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Environmental Crisis in Casanare- 20,000 animals dead; What caused it?

Since last week, dryness in Colombia’s eastern Casanare state have resulted in the environmental devastation and the death of over 20,000 animals, mostly chiguiros, alligators, cows/cattle, pigs, turtles, deer, fish and birds. The crisis has centred around northern Casanare in the municpality of Paz de Ariporo.

chiguiros in Casanare. Photo credit: RCN La Radio.

The environmental crisis in Casanare has hit a nerve in the Colombian media and in social media networks. Generally, the crisis has been attributed to varying degrees to land use and climate change, although there is controversy about what actors bear what responsibility. Here  is a brief overview of what is being said and by whom.

According to local authorities, the crisis has killed off almost 10% of the animals in the region. There hasn’t been any rainfall in the savanna since December. Some environmentalists have attributed the crisis to cattle-ranching activities, others to the exploitation of oil in the region; the National Entrepreneurs Association (ANDI) President Bruce Mac Master says that climate change, and not oil companies,  is the culprit.

Whereas government environmental agency, the IDEAM, is saying that is is a ‘normal’ part of the dry season, environmentalists Wilder Burgos and Leon Paz says that usually the dry season leaves some water, and that this is unprecedented.

The Colombian Minister of Mines and Energy, Amylkar Acosta Medina, says that its would be premature to blame oil companies; Acosta said that the main agent here is the State, and he reminded that there are other activities in the region which leave a significant environmental footprint such as agribusiness (particularly Palm Oil cultivation). Acosta defended the presence of oil companies in the region, arguing that oil extraction can actually help the water supply as “for each barrel of crude that is extracted, approximately 10 barrels of water are being extracted”.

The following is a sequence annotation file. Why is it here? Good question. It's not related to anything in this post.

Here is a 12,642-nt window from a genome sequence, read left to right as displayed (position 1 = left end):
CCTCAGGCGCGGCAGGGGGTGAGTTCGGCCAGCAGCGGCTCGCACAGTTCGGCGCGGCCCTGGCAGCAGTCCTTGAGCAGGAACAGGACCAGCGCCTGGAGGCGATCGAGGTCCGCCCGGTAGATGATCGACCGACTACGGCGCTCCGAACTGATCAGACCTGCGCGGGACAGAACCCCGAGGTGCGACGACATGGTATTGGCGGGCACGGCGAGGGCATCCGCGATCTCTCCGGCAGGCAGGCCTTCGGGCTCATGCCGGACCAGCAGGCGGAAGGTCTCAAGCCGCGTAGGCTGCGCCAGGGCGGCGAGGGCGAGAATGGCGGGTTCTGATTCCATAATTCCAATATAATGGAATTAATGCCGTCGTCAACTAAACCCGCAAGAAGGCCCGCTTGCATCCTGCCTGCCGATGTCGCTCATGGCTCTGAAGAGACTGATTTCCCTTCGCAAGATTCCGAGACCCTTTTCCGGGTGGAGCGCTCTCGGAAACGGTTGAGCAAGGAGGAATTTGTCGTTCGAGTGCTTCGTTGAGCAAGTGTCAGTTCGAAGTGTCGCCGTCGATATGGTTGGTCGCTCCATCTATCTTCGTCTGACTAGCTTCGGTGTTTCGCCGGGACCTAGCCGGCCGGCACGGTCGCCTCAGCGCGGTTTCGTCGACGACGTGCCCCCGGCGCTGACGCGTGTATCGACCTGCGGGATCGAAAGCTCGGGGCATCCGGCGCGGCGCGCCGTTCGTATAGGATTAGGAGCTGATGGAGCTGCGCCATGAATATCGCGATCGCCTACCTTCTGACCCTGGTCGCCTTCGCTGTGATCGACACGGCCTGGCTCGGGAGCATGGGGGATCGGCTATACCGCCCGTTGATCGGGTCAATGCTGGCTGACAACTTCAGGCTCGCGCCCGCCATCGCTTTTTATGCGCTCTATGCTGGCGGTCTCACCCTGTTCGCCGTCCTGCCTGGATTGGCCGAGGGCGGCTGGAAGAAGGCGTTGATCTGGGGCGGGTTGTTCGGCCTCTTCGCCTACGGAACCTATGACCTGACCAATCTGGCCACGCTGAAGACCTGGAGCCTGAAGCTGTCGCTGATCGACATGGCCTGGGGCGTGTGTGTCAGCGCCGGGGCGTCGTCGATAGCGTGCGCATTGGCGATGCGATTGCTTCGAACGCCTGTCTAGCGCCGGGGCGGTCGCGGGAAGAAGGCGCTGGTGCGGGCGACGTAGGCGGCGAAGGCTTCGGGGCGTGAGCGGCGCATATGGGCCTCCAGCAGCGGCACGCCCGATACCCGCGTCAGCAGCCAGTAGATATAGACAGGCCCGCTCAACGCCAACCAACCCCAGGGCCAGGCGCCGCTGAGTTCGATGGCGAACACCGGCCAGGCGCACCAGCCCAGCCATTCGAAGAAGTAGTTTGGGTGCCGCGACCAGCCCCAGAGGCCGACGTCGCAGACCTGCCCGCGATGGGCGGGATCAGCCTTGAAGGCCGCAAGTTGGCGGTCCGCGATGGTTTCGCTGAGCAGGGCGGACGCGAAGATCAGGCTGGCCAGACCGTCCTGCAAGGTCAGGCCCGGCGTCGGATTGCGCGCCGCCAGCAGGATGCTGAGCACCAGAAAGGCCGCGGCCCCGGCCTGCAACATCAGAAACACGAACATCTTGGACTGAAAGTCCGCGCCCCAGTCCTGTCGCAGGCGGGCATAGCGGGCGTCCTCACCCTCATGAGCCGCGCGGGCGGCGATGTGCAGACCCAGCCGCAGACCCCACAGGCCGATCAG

Acosta also mentioned that should an extractive project threaten an aquifer or a zone of “hydric re-charge”, it would be protected by the Ministry of the Environment.

The Minister of the Environment, Luz Helena Sarmiento, for her part, attributed the crisis to an overexploitation of the land (particularly agriculture and large-scale cattle-ranching), a lack of care towards water deposits, and local climate change. Breaking from Acosta, Sarmiento mentioned that oil exploitation “may be” also having an impact.

The President of Colombian Petroleum Association (la Asociación Colombiana del Petróleo), Alejandro Martínez, said that given the “industry standards” there should not be an impact on bodies of water or their sources. Martínez also cited that the oil industry accounts for “only 0.35% of national water consumption”.

However, others are pointing fingers at the oil industry. According to Norbey Quevedo Hernández at El Espectador, since 1973 large-scale rice cultivators in Casanare switched to cattle-ranching/pastoralism due to the armed conflict, and an economic crisis related to contraband. In 1991, Quevedo tells us, oil deposits were found in Cusiana and Cupiagua, and the presence of oil companies followed, leading to significant environmental changes in the region. Citing the government’s Institute for Hydrology, Meteorology, and Enivronmental Studies, Quevedo argues that oil exploitation led to soil erosion due to deforestation.